Cairo and Khartoum: Common goals

Ahmed Eleiba , Wednesday 10 Mar 2021

Egyptian-Sudanese relations were given a boost this week with President Abdel-Fattah Al-Sisi’s visit to Sudan

Cairo and Khartoum’s common goals
Al-Sisi was received in Khartoum by Abdel-Fattah Al-Borhan, head of the Sudanese Transitional Sovereignty Council, on Saturday

An Egyptian military delegation, headed by Chief-of-Staff Lieutenant General Mohamed Farid, went to Khartoum on 1 March to attend the seventh meeting of the Egyptian-Sudanese Joint Military Committee.

At the same time, Sudanese Foreign Minister Mariam Al-Sadiq Al-Mahdi met her Egyptian counterpart, Sameh Shoukri, and other Egyptian officials in Cairo. The exchanges reflect the determination of Cairo and Khartoum to work together to confront the threats and dangers both countries face.

Sudan and Egypt both have grave concerns about the Grand Ethiopian Renaissance Dam (GERD) project. They fear Addis Ababa will proceed with the second stage of filling the dam’s reservoir four months from now despite failing to reach an agreement on the rules governing the filling and operation of GERD.

The filling could directly imperil Egypt’s water security and wreak hydraulic and environmental disasters on Sudan. The Sudanese irrigation minister has warned that GERD poses a threat to 20 million people, half the population of Sudan. For Egypt, there is the spectre of the catastrophic repercussions of a sharply diminished strategic water reserve aggravating the problem of water scarcity. On top of these threats, Sudan has had to repel incursions into Sudanese territory by Ethiopia, secure its borders, and manage the multiple challenges of its own delicate interim phase.

Military cooperation between Egypt and Sudan received the greater part of the impetus created by the recent visits. The Armed Forces’ statement released after the military meeting in Khartoum summed this up when it referred to the “strategic partnership” between the two countries.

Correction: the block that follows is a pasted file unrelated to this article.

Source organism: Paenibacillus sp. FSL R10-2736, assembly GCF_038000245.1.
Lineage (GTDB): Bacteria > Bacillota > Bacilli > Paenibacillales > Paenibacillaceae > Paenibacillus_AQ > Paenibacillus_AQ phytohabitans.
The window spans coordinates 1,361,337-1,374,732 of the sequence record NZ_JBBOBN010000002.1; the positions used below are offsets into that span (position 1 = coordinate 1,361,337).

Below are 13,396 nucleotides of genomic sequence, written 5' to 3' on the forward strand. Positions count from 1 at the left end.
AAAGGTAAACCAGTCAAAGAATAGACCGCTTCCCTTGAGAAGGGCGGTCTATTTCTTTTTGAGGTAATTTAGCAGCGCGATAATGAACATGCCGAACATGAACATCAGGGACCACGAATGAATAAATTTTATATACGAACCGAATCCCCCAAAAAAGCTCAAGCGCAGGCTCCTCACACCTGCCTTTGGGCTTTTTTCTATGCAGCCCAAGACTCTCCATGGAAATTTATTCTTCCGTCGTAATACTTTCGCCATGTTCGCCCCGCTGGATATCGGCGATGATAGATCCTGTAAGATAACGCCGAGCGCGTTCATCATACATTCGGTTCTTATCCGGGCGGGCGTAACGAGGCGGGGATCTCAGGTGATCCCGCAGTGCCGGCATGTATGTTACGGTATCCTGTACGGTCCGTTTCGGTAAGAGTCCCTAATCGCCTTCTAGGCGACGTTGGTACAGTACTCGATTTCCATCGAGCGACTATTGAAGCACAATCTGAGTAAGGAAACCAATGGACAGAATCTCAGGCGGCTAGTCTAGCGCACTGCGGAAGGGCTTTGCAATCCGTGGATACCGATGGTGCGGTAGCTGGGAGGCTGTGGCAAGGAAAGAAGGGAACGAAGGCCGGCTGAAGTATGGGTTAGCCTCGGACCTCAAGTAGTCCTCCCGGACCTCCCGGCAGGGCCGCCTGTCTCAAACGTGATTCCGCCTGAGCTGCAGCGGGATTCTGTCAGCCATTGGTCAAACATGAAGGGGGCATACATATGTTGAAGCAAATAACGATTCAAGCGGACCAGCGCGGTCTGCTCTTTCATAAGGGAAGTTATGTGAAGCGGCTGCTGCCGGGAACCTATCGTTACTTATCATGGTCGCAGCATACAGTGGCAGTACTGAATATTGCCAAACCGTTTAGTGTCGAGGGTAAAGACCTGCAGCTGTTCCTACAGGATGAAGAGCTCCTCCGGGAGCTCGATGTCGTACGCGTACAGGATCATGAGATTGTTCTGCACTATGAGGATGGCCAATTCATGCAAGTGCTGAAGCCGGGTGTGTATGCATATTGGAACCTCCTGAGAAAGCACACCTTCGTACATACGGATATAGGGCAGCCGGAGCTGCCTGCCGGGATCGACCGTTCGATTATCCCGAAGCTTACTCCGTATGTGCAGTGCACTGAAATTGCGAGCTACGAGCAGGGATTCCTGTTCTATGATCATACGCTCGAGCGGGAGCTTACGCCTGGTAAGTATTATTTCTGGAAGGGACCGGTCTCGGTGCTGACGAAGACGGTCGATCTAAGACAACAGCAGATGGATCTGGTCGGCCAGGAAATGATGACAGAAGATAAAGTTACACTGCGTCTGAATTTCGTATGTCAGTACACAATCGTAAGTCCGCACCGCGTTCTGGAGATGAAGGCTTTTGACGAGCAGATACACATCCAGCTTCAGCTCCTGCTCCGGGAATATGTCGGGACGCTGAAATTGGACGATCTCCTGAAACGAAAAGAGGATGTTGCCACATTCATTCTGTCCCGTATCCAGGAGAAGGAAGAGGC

In addition to extensive joint military training exercises and manoeuvres, the partnership includes an agreement to strengthen security not just along the two countries’ shared border but along coastal borders and land borders with neighbouring countries. Observers view these measures in the context of ongoing disputes with Ethiopia, whether bilateral, like Khartoum and Addis Ababa’s border tensions, or the trilateral, as over the dam.

 Speculation arose in the media in response to the chief-of-staff’s remark that Egypt was ready to meet Sudan’s military needs. A military source in Cairo explained that the higher level of military cooperation between Cairo and Khartoum involves increased military training programmes and closer cooperation across a range of military and security activities. He stressed that Cairo does not need to have a permanent military presence in Sudan and, contrary to speculation, is not seeking to establish military bases there.

In this context, a parallel can be drawn with Libya. Egypt did involve itself militarily in the Libyan conflict. Instead, Cairo supported efforts to unify the Libyan National Army (LNA) and strengthen its ability to confront security risks, especially those close to Libya’s border with Egypt. At the same time Cairo was keen to demonstrate that, if necessary, it had the capacity to intervene rapidly in the face of any threat to Egypt’s western border, establishing a powerful military presence there, just as the Southern Fleet and the Berenice military base on the Red Sea furnish a powerful military shield in the area of Bab Al-Mandeb and the Horn of Africa.